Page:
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Peter Rosenstein On His New Memoir

Born This Gay

Columnist for the Washington Blade and The Georgetown Dish and a regular contributor to Huffington Post, Peter Rosenstein has been writing on politics, local government, healthcare, the media, LGBTQ+ issues, and the theater for many years. 

The newly minted author sat down Thursday evening with Jimmy Alexander of WTOP News to talk about his memoir, Born This Gay:  My Life of Activism, Politics, Travel, and Coming Out.

“You don’t need to be rich to live a rich and full life... I could never have imagined at sixteen I would have a conversation with Dr. Martin Luther King, Jr., or that in the course of my life, meet six presidents.”

Jimmy Alexander and Peter Rosenstain
Jimmy Alexander and Peter Rosenstein  Photo by Judith Beermann

His resume is long and laudable. Teaching public school in Harlem, leading four national nonprofits, aide to Congresswoman Bella S. Abzug, campaigning for Presidents Bill Clinton and Barack Obama, and along the way, always fighting for civil rights, women’s rights, disability rights and his own rights.

“Deep in the closet” in his early years, mainly because of a desire for a political career, Peter’s coming of age and coming out was, as Jimmy Alexander described it, “much like trying to move a refrigerator. Slow. A little rocking back and forth, tilting, nudging away from the wall.”

The road from white male privilege (though gay and Jewish) to gay elder, is paved with humorous transatlantic escapades, celebrities, a lot of dancing, and a memorable encounter with the Ice Capades. It was a rollicking good time.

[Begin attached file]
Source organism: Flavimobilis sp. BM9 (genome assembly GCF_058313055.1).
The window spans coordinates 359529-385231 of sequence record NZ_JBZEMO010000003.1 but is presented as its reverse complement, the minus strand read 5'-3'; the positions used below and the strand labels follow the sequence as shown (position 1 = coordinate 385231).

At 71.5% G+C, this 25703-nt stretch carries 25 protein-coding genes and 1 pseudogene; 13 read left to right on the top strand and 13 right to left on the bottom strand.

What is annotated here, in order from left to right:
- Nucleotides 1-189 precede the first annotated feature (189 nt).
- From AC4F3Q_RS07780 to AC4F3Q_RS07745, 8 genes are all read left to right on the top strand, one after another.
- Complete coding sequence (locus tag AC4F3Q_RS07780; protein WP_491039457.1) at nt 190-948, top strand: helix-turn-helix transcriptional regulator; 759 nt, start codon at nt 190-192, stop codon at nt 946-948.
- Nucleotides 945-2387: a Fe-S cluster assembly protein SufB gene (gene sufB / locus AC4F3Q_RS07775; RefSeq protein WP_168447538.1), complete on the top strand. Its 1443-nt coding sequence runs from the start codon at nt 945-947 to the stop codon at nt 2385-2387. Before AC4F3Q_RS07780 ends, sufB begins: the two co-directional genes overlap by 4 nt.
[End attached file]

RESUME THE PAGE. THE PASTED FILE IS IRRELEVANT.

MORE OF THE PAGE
Peter's move from New York to DC during the Carter administration marked the beginning of his career and life as an openly gay activist. He has volunteered and helped write the platforms for DC Mayors from Anthony Williams to Muriel Bowser. He continues today, speaking out.

“When I was a young boy growing up in a lower-middle-class Jewish home in Washington Heights, a neighborhood in upper Manhattan, New York City, I understood how my parents suffered just from being Jewish. That knowledge drew me to community activism and then politics. I saw these things as a way to make life better for others and help ensure that what my parents experienced in Europe wouldn’t occur here in the United States. I was convinced it couldn’t —- until Donald Trump was elected president. Watching what he and his administration did during his presidency and what he and his cult continue to do today has been a wake-up call. Seeing him condone some of the worst far-right agenda makes me wonder if it could all happen here.”

Thank you, Peter for sharing your story. It's a great read by a man I'm proud to call my friend.